The world is in a state of upheaval at the moment, and we’re all looking for things to make us feel less anxious. Maybe Classics can help.
Today’s interview is with Lucia Nixon
Is there a source from the ancient world that you find yourself coming back to when you want to feel better?
Well, it’s not ancient, but it is important to me: a picture of 2 icon stands (containers for icons; Greek eikonostasia) near the village of Anopoli in Sphakia, SW Crete. There’s also a church in the background on the left – you can see its little bell-tower.
When did you first come across these stands?
I came upon these 2 icon stands in the first year of our work on the Sphakia Survey. We were walking a transect, and I suddenly caught sight of the larger one, and I thought, what is this doing here? Most modern icon stands mark the scene of car accidents, but we weren’t on a car road. Unravelling what these icon stands were about, and also what churches outside villages (Greek exokklisia), were about, and how they all fitted into the landscape of Sphakia took me a long time.
Can you tell me a bit about these stands and their context?
Icon stands, and churches both inside and outside villages, are part of the Greek Orthodox sacred landscape of later Byzantine-Venetian-Turkish (BVT) Crete, 1000-2000 AD. Churches outside settlements are part of the overall settlement pattern, just as churches inside settlements are. (Icon stands came along a lot later, maybe only in the 19thC.) I found that outlying churches mark packages of resources which came into use just before the churches were built. A resource package could include one or more of the resources necessary for the kind of agro-pastoral life which prevailed in Sphakia until World War II – land for cultivation; pasturage for animals; water (or the means of procuring it); and connectivities by land and/or by sea, including how visible (and possibly intervisible) a specific site is. Each church sets a sacred seal on the economic activity in that locality at that time. If there are a lot of churches in a given area, inside and outside settlements, then that area will be very ‘resourceful’. You just have to figure out what those specific resources were……….
Back to the two icon stands in the photo: they’re on the old built mule-track, now overgrown, which linked Anopoli with Khora Sphakion on the coast. The smaller, newer one (20thC) faces toward the village; it’s near a dirt road leading to a sheep-pen. The larger, older stone one faces downhill towards Khora; the newer, smaller metal one faces uphill towards Anopoli. The older one, especially when regularly whitewashed, could be seen from some distance, especially from below. It was the sign that you were approaching Anopoli, before you could see any part of the village. Only when you reached the icon stands could you see any part of Anopoli itself, in this case the church in the background.
What is it about these icon stands that appeals to you most?
As soon as I saw them, I knew that I needed to know more about these icon stands, that this was a thread that I had to follow — even though I didn’t know where it would take me! And one of the things that I didn’t know when I started was that this particular sacred landscape, that of BVT Sphakia, would teach me also about sacred landscapes of the Prehistoric and Graeco-Roman epochs.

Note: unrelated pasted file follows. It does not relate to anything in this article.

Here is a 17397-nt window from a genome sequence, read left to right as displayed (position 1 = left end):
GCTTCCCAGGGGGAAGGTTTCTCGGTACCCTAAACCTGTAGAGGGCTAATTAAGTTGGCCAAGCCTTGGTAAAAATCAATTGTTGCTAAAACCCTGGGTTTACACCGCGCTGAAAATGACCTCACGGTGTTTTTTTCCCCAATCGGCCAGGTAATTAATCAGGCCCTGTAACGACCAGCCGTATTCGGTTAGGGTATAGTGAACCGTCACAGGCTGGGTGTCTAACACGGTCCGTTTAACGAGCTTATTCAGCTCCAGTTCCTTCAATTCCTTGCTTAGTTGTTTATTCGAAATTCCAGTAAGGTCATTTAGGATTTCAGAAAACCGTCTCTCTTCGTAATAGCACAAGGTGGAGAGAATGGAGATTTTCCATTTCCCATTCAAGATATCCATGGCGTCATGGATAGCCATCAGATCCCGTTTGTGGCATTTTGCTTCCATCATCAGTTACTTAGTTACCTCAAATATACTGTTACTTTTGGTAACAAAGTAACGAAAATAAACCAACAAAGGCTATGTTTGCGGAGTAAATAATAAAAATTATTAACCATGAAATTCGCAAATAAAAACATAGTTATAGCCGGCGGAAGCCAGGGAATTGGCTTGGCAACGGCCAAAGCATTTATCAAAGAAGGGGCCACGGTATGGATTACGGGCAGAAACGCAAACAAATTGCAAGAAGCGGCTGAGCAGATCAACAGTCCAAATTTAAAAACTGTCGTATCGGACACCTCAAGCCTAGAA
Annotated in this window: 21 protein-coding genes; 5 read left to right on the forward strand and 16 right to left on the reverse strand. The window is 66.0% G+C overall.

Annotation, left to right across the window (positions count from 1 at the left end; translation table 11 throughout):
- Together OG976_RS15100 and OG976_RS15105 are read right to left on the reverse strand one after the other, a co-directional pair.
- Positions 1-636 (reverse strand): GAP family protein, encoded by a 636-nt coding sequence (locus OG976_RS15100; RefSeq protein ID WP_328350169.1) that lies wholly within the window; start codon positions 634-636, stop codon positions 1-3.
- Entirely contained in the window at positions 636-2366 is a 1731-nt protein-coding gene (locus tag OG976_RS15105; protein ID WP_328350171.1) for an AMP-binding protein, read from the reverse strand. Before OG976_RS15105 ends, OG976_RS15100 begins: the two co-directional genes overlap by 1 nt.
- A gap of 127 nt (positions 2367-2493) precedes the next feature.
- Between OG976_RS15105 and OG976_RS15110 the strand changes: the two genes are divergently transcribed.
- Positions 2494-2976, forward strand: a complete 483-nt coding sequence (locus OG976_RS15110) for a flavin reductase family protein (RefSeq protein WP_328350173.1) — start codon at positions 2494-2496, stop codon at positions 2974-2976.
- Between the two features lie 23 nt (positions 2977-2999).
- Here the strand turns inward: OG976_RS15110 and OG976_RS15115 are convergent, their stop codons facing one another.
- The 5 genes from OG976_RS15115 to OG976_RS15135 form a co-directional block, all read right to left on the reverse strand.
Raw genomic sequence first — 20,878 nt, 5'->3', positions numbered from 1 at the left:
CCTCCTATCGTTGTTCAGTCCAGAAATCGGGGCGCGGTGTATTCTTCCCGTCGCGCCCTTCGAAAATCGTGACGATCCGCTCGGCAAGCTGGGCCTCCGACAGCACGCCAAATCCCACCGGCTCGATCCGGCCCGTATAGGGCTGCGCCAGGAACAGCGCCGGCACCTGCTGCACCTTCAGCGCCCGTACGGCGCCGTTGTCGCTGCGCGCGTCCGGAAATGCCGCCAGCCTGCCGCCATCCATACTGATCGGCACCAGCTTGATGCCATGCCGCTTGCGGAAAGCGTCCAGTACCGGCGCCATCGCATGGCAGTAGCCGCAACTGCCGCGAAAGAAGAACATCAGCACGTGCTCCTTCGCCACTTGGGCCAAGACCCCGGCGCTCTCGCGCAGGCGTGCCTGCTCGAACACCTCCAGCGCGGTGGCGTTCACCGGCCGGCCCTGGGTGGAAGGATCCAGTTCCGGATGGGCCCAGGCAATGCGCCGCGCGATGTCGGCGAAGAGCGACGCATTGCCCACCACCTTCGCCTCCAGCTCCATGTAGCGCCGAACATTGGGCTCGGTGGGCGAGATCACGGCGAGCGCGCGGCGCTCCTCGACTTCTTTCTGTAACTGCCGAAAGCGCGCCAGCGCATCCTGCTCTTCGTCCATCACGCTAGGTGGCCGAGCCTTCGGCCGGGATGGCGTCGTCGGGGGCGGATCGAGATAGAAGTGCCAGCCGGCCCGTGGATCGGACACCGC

I especially enjoyed talking to women and men in Sphakia about churches and icon stands, some of whom had put up (or commissioned) icon stands and churches. The outlying church that absolutely confirmed my resource package theory was built in 1994, at the mouth of a gorge. By then the person who owned the land there had been bringing tourists in his boat to swim at the gorge mouth for a few years. So the church was built not long after he started using that location to make money — result!
I like this photograph of ‘my’ two icon stands because I took it in February 1997, and it shows the moody, cloudy weather of that time of year, rather than the supposed perpetual summer of the Mediterranean. You can also see why the White Mountains, in the background, are called white—it’s not because of the snow (there is some in this picture), it’s because the rock of which they’re made is actually white.
And finally… what do you do, outside of Classics, to cheer yourself up?
I’m spending even more time in my garden – and seeing things I never noticed before. I planted camassia ages ago but this is the 1st time I noticed that the anthers are purple!
Very cheering news: there is a now a Sportula Europe– the Sportula provides microgrants for Classics and Ancient Mediterranean Studies students and Early Career Scholars. This is a great opportunity to give back, and I’m now a patron.
Lucia Nixon co-directs the Sphakia Survey, with Jennifer Moody.
“Our Survey website is under reconstruction, but there’s some Sphakia info on the online archaeology course that Simon Price and I did.
I published my work on churches and icon stands in a book, Making a Landscape Sacred (2006). I applied this perspective to Minoan sacred landscapes in a conference poster.
As well as archaeology in general, I write about other sacred and economic landscapes; archaeology and gender; and equality issues; more info on my academia.edu page.
I’ve taught at universities in Canada and the UK, including two very different institutions, one a blue-collar commuter campus, and the other a highly selective collegiate university. One of the best things I’ve ever read about teaching is Herbert Kohl’s book, ‘I Won’t Learn from You! The Role of Assent in Learning’, written before ‘intersectionality’ (thanks to Kimberlé Crenshaw), and ‘decolonising the curriculum’ came into use; there’s now a 2nd edition of his book.
I thought of him when teaching, and more recently when reviewing a book about Nefertiti.
I’m on Twitter, @LuciaNixon.”